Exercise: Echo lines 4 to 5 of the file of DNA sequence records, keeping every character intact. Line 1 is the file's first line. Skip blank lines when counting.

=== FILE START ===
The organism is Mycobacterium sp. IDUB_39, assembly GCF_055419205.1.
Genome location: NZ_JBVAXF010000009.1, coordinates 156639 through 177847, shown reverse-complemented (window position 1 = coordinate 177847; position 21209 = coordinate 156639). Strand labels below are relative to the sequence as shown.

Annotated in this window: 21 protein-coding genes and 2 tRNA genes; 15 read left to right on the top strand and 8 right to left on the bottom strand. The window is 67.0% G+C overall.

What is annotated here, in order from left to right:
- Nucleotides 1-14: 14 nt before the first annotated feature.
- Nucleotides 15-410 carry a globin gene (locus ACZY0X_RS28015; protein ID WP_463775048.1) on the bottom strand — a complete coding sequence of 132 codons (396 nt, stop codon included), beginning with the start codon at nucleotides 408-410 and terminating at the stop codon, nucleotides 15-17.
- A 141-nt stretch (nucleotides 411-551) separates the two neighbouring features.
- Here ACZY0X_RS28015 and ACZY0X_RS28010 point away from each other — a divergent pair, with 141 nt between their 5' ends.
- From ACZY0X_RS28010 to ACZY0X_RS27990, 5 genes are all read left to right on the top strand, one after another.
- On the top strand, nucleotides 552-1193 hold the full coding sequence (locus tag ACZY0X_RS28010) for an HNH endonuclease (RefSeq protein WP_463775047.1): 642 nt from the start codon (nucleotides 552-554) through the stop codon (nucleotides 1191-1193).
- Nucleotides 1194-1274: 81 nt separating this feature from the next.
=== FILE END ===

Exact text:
What is annotated here, in order from left to right:
- Nucleotides 1-14: 14 nt before the first annotated feature.